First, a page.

Diamonds With the Rough

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Chris Hardy--Eric Lanter proudly rocks his jewels.

Wearing earrings in American culture was a right of passage for women but more men have been wearing earrings in the last 50 years.

The significance behind ear piercing was distorted by pop culture. Pop culture used to determine sexual preference based on which ears men had pierced but now it has been dropped as a common practice.

The ancient tradition of men piercing their ears dates back to tribal Indians who used gemstones and piercings in religious rituals. These piercings symbolized age, wealth and standing within the tribe. Ear piercing was a rite of passage with the Canela people of South America. In other cultures, large earrings and plugs symbolized how open men were to wisdom from elders and how attractive they were to women.

Ear piercing was popular with men and women until the early Middle Ages. During the Renaissance, men that wore earrings were of status or wealth. Centuries later, male slaves wore earrings to show that they were owned by a slave master.

In the 1920s, sailors pierced their ears for superstitious reasons. If their bodies were found, the earring was taken as the payment for a burial. Sailors also wore earrings if they sailed around the world or survived a sinking ship. Earrings became popular again during the counterculture with hippies and equality activists and in the 1980s quickly spread to mainstream culture in which celebrities and athletes pierced their ears. Now, men pierce their ears for social, rebellious or stylistic reasons.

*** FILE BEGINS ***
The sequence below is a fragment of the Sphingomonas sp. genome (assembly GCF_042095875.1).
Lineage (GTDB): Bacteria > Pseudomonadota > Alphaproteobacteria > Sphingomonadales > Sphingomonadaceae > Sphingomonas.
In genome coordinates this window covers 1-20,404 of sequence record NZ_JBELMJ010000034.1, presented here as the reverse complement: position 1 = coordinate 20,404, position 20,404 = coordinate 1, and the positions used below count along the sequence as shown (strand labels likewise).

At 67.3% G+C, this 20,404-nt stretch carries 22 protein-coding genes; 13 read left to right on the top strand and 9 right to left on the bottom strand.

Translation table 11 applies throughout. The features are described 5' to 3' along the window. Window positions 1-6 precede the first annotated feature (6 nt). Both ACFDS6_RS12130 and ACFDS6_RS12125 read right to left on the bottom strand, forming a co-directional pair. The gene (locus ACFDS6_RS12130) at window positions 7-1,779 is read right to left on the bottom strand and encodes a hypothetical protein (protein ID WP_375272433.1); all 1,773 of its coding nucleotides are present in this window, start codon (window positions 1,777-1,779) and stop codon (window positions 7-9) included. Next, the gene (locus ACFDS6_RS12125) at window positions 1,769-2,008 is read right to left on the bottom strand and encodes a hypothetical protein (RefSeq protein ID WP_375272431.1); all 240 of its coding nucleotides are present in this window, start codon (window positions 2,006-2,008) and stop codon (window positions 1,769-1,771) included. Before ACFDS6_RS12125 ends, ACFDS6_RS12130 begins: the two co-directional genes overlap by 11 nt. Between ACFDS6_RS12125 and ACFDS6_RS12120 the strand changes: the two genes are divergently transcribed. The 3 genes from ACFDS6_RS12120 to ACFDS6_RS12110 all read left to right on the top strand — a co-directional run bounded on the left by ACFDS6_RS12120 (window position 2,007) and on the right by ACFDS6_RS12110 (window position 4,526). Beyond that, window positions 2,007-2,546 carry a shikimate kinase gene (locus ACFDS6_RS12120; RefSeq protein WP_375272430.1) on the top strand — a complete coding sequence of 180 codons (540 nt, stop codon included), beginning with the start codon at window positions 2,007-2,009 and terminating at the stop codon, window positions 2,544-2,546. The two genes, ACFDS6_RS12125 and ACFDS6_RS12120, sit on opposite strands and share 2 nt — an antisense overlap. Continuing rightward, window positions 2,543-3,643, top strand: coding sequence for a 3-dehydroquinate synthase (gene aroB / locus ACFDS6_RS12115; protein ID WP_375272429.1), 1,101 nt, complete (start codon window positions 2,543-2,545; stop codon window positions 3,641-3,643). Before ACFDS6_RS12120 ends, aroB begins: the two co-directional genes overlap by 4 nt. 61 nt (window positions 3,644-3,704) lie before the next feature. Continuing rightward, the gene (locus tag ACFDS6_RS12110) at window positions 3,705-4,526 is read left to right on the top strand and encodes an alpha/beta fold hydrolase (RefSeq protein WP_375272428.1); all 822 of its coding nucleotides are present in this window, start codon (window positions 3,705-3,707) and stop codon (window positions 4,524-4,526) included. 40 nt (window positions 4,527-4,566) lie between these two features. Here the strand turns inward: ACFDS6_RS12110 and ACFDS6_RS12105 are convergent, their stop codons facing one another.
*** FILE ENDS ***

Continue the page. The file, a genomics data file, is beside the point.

Eric Lanier, a junior at California Baptist University, pierced his ears at age 18. He was a gangster for Halloween the year before and wore magnetic earrings with his costume. When he entered college, he decided to try something different and get his ears pierced for real.

“The experience was positive,” Lanier said. “Everyone seemed to like it.”

His friends were positive about the change, saying that it was different from is personality. His family members, however, warmed up to it slowly. At first they did not understand and thought that men in their family did not pierce their ears. Over time, they accepted it and were no longer negative about his decision.

Looking back, Lanier is glad he pierced his ears.

“I am glad I did because now if I ever want to wear them, I can put them back in. If I want to throw something on to add to an outfit, I can choose,” Lanier said.

Lanier does not regret piercing his ears and does not believe having pierced ears will affect his career as a high schoolnEnglish teacher.

“Maybe if I was going into the corporate world, it would be a potential issue but I do not see it affecting my
career.

About Jon Beam

I am a Journalism & Media at CBU and I will be your Food/Culture/CBU Review editor for the year. This is my third year working for The Banner and I couldn't be more excited about covering the various trends and cultural phenomenon that occur on our beautiful campus. Have a blessed day!